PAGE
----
A boom interrupted what was a relatively quiet late Friday evening in downtown Cedar Rapids over the weekend. Witnesses who heard it thought it was an explosion, but it was part of the exterior cornice of a 7-story building crashing to the ground. It was the second time on a Friday in the building's history that part of it had collapsed. This time, however, it wasn't deadly.

At approximately 10:45 p.m. on Friday night, July 24, Cedar Rapids Police and Fire responded to the Iowa Building at 3rd Street and 4th Avenue S.E. When they arrived, they found almost the entire exterior cornice of the 4th Avenue side of the building scattered across 4th Avenue and parts of 3rd Street. A vehicle parked on the street below suffered severe damage.

A media release from the City of Cedar Rapids indicated the building's owner will have to have an architect or structural engineer study the building to find what is necessary to avoid further collapse and make repairs. The Iowa Building is on the National Register of Historic Places.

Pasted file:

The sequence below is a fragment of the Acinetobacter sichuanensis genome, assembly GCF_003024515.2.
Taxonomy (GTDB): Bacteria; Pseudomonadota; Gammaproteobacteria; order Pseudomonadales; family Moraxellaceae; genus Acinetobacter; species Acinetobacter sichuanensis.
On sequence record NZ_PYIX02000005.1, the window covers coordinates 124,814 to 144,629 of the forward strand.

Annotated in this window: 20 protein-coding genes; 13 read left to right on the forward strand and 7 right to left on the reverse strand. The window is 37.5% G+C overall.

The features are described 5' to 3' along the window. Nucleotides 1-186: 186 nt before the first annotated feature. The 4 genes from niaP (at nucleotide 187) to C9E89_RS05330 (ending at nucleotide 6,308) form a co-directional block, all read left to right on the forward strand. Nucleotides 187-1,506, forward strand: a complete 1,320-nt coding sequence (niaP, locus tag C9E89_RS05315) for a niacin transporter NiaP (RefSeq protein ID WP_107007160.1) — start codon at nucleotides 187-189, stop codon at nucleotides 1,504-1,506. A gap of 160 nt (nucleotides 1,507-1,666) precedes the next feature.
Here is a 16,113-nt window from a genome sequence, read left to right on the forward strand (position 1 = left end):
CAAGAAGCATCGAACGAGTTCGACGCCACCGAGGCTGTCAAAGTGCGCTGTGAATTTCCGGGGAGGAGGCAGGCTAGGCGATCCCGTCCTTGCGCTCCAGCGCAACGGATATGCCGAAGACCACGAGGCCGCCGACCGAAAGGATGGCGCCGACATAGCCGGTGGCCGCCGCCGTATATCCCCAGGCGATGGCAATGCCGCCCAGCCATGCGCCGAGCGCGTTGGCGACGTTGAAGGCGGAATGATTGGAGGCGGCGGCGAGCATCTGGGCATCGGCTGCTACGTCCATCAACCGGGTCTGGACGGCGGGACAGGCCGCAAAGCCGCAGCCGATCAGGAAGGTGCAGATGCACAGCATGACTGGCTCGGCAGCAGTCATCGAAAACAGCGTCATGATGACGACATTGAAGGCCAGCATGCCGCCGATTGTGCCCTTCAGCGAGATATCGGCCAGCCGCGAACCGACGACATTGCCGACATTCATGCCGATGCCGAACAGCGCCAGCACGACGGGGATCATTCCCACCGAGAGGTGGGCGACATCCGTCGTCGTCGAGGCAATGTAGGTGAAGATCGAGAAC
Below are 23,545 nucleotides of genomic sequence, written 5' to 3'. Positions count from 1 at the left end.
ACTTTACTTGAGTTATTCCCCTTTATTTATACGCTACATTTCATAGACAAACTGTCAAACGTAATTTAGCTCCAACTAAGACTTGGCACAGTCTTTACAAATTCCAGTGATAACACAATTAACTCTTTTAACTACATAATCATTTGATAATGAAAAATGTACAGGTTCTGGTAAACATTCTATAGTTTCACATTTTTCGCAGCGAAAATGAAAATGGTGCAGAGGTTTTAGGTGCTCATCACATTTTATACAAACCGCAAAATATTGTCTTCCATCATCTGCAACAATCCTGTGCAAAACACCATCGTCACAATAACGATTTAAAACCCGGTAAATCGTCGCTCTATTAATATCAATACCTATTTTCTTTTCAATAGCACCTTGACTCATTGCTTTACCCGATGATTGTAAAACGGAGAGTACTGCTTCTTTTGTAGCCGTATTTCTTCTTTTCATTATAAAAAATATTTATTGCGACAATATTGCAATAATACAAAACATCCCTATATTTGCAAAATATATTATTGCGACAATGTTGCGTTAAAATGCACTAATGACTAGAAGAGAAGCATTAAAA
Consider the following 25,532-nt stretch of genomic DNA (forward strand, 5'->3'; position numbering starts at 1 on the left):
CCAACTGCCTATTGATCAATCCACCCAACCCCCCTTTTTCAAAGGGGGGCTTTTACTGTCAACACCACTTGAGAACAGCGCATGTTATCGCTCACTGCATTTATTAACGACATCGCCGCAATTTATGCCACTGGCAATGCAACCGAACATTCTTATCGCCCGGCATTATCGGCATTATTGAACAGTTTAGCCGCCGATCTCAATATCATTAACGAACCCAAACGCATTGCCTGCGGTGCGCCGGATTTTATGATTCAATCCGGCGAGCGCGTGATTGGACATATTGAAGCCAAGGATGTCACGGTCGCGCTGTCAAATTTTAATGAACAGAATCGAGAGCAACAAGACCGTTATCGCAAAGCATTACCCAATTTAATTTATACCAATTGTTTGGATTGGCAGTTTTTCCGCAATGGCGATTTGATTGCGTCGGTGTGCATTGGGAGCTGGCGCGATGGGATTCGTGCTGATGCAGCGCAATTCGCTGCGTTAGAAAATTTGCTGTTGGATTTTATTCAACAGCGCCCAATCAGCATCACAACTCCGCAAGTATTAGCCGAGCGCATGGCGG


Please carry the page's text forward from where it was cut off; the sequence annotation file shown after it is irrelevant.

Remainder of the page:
Thankfully, no one was injured in the partial collapse. A much different outcome than what happened decades ago.

Friday, November 14, 1913, the Iowa Building as it's known today, was under construction when a deadly catastrophe happened. Known as the Lyman Building at that time, disaster struck just after mid-afternoon.

According to Gazette archives, workers were on top of the unfinished seven-story building when the roof collapsed. Parts of each floor collapsed onto the ones below and in less than a half-minute, a portion of the building's basement had filled with rubble, leaving a pile of debris at least a story high.

There were 30 people working in the building at the time. Seven were killed and three others injured. The other 20 escaped injury. Gazette archives say the collapse was due to two frame sections that had “faulty and insufficient falsework in supporting concrete.”

The Lyman Building was to be built at a cost of $100,000, according to Gazette archives. Construction, which had begun on April 1, 1913, was halted by the accident. The building was finally completed approximately a year after the accident, in late 1914. When finished, it was renamed the Iowa Building.